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Using social media to monitor UK alcohol consumption

18 July 2014

Research by Lancaster University researchers, including Patrick Stacey of LUMS, has shown that social media can be used to detect drinking patterns in the UK, including spotting the variations on national holidays and celebrations.

The researchers (PhD student Daniel Kershaw from the HighWire Doctoral Training Centre, Lecturer Dr Matthew Rowe from the School of Computing and Communications and Dr Patrick Stacey from Lancaster University Management School) who wrote the paper Towards Tracking and Analysing Regional Alcohol Consumption Patterns in the UK through the use of Social Media were recently awarded Best Student Paper at the international WebSci14 conference, held on 23-26 June 2014.

Ever-increasing drinking levels have led to calls from public services (for example, police and health services) to assess the effect it is having on people and society. Current research methods that monitor rates of alcohol consumption across the UK are costly, time-consuming, and do not supply sufficiently detailed results, as they look at snapshots of individuals’ drinking patterns, which rely on generalised usage patterns, and post-consumption recall.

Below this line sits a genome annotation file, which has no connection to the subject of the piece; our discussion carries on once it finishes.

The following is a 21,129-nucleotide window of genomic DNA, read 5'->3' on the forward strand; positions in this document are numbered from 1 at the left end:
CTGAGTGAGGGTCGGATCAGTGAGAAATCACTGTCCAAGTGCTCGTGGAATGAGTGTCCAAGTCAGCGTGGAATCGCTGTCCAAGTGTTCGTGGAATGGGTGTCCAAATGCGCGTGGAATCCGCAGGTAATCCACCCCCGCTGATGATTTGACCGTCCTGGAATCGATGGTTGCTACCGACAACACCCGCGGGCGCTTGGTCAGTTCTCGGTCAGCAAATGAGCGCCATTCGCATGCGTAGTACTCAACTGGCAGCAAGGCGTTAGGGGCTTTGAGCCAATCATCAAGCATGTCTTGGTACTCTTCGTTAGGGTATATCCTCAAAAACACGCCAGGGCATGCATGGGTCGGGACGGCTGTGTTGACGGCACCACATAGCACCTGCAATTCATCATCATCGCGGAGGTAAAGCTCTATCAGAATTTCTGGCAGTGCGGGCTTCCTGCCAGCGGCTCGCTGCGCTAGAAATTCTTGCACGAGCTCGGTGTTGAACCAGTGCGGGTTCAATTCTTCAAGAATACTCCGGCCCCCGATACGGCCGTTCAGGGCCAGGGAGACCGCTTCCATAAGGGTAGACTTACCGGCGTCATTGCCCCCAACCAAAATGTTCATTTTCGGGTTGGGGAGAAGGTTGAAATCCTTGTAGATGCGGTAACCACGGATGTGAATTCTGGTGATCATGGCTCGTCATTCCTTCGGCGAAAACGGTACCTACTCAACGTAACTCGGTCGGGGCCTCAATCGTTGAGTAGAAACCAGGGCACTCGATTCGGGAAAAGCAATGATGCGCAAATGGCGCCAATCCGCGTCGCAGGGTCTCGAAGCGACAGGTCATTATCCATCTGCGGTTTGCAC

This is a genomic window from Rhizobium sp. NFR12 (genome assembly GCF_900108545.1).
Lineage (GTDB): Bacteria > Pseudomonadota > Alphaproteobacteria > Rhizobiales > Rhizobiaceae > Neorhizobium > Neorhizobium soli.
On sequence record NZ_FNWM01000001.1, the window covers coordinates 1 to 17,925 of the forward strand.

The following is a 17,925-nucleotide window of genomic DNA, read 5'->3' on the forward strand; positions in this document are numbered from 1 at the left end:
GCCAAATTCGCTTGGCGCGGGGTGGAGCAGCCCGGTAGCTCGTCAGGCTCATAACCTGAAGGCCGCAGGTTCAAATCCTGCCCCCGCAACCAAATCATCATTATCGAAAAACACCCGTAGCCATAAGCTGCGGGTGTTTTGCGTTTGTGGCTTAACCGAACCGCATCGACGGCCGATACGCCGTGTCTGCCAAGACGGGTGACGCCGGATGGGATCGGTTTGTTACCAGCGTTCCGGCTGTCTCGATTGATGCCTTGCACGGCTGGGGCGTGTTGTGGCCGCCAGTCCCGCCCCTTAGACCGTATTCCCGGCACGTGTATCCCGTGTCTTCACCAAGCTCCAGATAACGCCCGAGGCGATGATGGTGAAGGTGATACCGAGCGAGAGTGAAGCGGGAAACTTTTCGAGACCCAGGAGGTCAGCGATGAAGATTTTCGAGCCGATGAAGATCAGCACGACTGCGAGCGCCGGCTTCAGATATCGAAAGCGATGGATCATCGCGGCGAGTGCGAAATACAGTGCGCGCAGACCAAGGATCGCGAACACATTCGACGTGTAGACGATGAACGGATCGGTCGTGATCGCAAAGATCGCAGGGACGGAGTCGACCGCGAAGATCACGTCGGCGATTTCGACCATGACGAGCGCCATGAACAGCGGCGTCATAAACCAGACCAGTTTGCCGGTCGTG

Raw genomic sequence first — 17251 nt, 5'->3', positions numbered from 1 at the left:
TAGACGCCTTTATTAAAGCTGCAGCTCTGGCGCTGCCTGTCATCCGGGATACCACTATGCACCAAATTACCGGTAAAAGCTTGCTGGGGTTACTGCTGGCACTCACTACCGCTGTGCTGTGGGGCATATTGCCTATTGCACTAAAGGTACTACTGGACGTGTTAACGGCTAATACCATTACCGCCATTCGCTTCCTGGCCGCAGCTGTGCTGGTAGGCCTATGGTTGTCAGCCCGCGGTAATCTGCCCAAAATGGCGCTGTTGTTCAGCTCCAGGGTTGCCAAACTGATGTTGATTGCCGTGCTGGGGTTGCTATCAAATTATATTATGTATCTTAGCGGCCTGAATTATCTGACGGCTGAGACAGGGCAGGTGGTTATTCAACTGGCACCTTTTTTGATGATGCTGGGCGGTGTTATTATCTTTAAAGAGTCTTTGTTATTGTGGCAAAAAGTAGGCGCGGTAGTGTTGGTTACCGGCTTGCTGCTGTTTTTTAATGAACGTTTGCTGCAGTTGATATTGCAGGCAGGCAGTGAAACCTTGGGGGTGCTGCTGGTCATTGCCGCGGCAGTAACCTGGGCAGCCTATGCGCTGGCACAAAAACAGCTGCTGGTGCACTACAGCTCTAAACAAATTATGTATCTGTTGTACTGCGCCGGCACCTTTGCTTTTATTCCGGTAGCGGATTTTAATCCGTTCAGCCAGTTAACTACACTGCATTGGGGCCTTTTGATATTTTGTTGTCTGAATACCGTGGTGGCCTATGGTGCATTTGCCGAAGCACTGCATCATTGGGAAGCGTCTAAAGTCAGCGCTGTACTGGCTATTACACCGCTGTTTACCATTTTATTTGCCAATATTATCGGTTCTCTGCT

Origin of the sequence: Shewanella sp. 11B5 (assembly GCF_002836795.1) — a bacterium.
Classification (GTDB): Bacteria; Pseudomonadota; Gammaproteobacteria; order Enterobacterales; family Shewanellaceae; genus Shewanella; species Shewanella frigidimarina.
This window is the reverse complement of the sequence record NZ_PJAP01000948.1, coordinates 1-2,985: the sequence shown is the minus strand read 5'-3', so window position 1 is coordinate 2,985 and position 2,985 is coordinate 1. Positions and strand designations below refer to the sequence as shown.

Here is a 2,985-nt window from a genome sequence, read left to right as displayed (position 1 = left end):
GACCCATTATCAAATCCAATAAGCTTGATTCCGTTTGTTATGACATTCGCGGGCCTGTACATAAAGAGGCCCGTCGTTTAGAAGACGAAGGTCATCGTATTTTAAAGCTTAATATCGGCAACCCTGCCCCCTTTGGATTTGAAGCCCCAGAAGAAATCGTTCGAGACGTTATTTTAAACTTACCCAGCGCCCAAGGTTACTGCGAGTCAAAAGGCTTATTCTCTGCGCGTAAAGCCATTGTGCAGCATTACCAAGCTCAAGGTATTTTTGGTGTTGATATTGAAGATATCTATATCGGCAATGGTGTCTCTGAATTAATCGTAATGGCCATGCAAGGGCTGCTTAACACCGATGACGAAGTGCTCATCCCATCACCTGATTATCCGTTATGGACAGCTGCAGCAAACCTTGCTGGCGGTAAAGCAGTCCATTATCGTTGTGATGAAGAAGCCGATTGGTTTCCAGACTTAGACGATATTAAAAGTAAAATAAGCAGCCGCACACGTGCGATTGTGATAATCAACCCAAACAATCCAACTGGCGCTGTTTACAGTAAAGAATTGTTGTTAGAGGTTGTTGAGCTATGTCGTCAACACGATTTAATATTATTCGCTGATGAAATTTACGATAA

As an alternative, this new research looks at using the much cheaper and faster tools of social media, such as Twitter, to monitor the rate of alcohol consumption in regions across the UK, by introducing the Social Media Alcohol Index (SMAI).

By looking at the variation in term usage, and treating the social network – which also records location and time – as a self-reporting sense-network, the SMAI will show variation in drinking patterns on both local and national levels within the UK.

The study used 31.6 million tweets collected over a six-week period, and used the Health and Social Care Information Centre (HSCIC) weekly alcohol consumption pattern as a ground truth.

High correlations between the ground truth and the computed SMAI were found on a national and local level, along with the ability to detect variation in consumption on national holidays and celebrations at both local and national levels.

Daniel Kershaw said, “Taking this forward we are looking into the variations of the language used across different geographical locations and social groups. In the near future we will be aiming to enhance our work by collaborating with local public services in order to gain feedback on real-world applications of this research.”